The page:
The SXSW show demonstrated why Buttercup is our choice for Best Rock Band. They're artsy but reliably self-deprecating; rocking but utterly devoid of chest-thumping machismo; and they view pop music as a broad canvas to be splashed with a wild mix of colors. From the raucous musical tourism of "In Spain" to the title song's ambivalent tale of being hounded by a beautiful stalker, their Sick Yellow Flower was the best local CD released over the last year.

Like Buttercup, Spettro - our choice for Best DJ - has done much to enhance awareness of this city's musical community. It's hardly a surprise, given his choice of genres.

DJ Spettro (Photo by Mark Greenberg)

The best house DJs are more than mere turntablists. By nature and necessity, they're ambassadors driven to spread the gospel of a frequently maligned and misunderstood form of dance music, one which commonly irritates dedicated hip-hop heads.

Spettro, a Dallas transplant born Eddie Scott, is the best kind of house ambassador. A teenage tennis phenom drawn to Big D's mid-'90s warehouse rave scene, Spettro was a dancer before he ever thought of manning the wheels of steel. As he explained last year in an interview with the Current, those gatherings amounted to a dance-floor Rainbow Coalition: "You had punkers there, hippies, all kinds of people. I was like, 'This is what I want to do.'"

Spettro came to San Antonio's St. Mary's University on an athletic scholarship, but his tennis career ended after he was kicked in the leg during a fight. Yet the setback encouraged him to buy his own set of turntables.

Even now, Spettro rapturously dances while working the turntables, often losing himself in the four-to-the-bar thump of house's signature bass-drum beat. His commitment to house has survived countless brushes with narrow-minded club denizens who demand hip-hop or dance-pop and show little patience for what they perceive to be fringe music. Spettro's first local gig, for a college party on the patio of Fatso's, resulted in what he recalls as a "really miserable experience," with irate dancers complaining about his choice of music. But even as Spettro has occasionally been forced to battle the tastes of his own adopted city, he's become a vaunted producer-for-hire and one of the most internationally respected DJs in house's close-knit family of believers.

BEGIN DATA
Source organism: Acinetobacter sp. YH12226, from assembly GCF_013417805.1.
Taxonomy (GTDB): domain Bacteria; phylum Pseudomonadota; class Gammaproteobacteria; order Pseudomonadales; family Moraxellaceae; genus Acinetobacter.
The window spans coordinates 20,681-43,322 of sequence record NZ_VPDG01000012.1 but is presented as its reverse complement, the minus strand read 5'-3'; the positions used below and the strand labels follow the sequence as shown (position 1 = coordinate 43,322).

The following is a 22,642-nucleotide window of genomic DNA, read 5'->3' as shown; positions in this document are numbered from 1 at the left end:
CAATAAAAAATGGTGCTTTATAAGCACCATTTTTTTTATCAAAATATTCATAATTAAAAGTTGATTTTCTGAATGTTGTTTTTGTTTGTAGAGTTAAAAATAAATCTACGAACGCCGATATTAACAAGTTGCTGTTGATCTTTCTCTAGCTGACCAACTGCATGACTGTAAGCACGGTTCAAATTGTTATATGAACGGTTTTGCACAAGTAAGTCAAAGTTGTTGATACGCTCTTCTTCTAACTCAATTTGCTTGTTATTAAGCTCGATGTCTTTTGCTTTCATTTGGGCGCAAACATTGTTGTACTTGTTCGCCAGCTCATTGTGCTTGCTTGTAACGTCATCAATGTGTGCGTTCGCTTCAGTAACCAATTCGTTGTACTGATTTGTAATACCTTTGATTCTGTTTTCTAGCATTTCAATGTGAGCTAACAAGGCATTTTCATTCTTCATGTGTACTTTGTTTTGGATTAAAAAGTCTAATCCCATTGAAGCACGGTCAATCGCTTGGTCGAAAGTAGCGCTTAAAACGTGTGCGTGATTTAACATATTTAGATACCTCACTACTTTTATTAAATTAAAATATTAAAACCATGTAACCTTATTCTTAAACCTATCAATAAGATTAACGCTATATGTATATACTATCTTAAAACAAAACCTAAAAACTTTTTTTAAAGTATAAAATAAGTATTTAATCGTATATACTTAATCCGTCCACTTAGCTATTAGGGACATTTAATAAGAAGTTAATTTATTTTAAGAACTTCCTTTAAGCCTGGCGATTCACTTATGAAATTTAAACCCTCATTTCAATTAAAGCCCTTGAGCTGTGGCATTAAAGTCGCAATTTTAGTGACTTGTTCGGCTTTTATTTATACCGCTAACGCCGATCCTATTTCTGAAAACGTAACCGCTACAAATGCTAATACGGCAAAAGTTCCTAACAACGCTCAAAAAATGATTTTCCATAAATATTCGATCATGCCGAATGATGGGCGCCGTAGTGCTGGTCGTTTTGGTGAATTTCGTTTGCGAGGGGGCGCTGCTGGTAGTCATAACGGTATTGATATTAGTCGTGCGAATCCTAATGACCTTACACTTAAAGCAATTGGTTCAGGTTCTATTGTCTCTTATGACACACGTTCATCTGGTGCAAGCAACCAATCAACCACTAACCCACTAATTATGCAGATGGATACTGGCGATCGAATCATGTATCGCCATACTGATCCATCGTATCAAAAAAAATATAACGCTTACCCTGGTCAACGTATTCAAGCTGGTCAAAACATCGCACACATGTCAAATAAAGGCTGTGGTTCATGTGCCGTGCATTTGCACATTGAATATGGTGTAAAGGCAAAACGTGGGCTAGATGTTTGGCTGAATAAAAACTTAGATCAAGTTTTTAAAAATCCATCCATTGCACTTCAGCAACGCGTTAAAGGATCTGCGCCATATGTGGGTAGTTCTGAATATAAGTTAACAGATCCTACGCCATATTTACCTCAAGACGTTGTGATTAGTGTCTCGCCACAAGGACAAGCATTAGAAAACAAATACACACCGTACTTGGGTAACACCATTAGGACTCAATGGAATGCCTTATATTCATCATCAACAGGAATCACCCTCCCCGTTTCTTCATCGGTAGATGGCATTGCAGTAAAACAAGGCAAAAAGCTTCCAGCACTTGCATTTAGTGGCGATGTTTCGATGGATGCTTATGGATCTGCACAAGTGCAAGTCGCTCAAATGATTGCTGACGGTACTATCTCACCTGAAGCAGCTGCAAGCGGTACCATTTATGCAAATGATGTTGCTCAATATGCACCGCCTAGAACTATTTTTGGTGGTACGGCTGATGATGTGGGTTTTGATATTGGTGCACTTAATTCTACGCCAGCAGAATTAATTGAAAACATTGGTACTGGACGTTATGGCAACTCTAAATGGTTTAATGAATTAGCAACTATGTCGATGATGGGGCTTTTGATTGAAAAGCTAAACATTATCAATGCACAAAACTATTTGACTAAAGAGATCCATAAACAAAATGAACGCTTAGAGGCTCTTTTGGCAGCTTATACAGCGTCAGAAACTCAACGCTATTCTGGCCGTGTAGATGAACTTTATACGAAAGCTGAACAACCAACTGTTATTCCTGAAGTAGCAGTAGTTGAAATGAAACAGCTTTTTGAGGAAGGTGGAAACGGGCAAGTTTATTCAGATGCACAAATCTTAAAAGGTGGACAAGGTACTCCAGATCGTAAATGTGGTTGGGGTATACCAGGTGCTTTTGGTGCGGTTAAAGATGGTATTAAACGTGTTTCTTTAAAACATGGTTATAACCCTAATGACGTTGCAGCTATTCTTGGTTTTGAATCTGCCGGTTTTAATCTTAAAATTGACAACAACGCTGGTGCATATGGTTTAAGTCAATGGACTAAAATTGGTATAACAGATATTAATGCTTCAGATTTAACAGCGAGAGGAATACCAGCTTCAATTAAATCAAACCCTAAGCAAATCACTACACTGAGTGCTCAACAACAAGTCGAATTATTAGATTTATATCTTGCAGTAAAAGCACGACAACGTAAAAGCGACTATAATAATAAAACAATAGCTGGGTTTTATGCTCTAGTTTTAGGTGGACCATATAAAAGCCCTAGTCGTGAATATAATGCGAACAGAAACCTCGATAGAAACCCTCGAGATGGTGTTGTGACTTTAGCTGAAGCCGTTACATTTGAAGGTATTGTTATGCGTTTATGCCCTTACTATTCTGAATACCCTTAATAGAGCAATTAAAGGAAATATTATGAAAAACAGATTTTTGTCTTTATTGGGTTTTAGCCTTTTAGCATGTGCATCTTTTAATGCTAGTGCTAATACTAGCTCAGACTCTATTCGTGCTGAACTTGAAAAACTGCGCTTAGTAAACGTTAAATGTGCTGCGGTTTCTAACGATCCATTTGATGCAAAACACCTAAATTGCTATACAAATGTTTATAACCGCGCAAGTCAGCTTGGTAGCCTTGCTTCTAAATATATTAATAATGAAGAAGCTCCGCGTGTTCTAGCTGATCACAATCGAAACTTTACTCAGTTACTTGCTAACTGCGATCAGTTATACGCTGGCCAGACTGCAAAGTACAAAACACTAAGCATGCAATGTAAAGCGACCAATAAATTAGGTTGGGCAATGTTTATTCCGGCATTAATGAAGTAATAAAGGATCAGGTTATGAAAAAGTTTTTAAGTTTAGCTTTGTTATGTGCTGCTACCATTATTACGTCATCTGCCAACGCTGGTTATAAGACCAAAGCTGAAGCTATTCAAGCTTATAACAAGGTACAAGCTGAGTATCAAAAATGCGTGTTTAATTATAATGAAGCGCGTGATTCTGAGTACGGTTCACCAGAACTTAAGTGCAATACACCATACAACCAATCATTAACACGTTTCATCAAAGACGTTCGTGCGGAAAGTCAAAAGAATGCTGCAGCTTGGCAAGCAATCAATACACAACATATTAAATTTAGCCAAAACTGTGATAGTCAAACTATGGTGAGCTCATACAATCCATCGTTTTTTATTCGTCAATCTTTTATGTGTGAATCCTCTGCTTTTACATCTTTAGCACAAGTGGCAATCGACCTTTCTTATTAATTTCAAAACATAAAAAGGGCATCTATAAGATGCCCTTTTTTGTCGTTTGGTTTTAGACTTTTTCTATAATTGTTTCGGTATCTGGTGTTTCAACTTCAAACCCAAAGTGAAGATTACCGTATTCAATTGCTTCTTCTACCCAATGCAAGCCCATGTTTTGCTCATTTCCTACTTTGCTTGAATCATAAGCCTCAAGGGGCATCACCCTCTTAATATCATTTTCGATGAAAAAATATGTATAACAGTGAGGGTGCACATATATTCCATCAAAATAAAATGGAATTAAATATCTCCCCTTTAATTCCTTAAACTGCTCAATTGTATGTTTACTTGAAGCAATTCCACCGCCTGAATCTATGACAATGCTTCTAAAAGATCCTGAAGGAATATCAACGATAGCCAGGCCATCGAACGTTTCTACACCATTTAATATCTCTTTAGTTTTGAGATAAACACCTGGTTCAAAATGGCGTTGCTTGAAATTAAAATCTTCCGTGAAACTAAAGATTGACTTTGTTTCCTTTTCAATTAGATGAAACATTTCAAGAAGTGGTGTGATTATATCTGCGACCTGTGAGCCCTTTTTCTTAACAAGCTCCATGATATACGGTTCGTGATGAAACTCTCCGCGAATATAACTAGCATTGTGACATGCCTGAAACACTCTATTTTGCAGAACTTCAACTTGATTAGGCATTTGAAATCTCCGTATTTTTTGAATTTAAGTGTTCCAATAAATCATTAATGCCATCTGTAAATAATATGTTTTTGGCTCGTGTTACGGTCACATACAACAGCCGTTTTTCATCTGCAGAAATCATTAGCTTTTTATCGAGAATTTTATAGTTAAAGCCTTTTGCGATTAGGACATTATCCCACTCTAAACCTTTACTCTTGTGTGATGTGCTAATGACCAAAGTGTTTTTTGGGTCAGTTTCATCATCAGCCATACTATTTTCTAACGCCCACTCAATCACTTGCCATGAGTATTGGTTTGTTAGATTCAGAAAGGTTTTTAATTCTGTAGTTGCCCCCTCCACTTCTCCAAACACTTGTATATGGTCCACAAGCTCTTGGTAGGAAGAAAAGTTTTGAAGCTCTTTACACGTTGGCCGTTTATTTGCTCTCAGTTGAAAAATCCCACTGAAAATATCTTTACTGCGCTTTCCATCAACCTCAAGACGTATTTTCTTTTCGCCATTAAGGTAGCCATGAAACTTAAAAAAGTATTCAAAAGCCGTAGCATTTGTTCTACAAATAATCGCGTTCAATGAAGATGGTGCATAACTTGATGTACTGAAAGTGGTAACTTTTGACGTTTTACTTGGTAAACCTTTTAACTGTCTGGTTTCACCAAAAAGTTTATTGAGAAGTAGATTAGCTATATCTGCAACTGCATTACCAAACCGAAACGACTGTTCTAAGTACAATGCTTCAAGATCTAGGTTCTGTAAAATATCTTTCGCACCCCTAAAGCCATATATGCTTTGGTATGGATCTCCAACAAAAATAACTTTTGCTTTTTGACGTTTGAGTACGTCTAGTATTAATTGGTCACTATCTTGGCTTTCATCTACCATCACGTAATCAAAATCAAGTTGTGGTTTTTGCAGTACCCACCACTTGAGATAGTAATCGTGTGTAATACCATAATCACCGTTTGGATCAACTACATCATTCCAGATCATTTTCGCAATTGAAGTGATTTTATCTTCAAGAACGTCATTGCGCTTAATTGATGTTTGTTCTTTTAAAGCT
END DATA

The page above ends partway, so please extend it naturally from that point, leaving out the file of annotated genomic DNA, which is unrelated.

"Yo... Hey man, you know where I can get me a '51 Tele, with a Parsons/White B-Bender? I gotta get that Byrds and Buckaroo thing workin' man."

Hunkering down in his Pro Tools-based home studio for up to 80 hours a week, he's concocted music for indie labels such as Big Chief, Amenti, and Brique Rouge, and released collections such as Southern Boy and Alamo Funk EP.

In a city better known for cultivating hip-hop DJs (Jester, Klassen), Spettro is a stylistic anomaly, but it wouldn't be accurate to say that he's unloved in his own town. His gigs at The Davenport demonstrate that this ambassador of house does some of his most valuable work at home.

The same can be said for Eric Geyer, who hosts our choice for Best Open Mic. Every Wednesday at Sam's Burger Joint, Geyer provides a supportive environment for aspiring singer-songwriters. For years, he hosted Tuesday nights at the N. St. Mary's Brewing Company, until a fire decimated that local landmark. Two months later, he found a new home at Sam's, and the union has been a perfect fit. Geyer is a playwright and actor as well as a songwriter, and you can sense his fondness for the well-turned phrase at each of his open-mic nights. Best of all, he's a rare example of a former Austin musician who relocated to San Antonio.

Food    Arts    Music    Media    People & Politics    Places

(Sorry, no information is currently available for other years in this same award category.)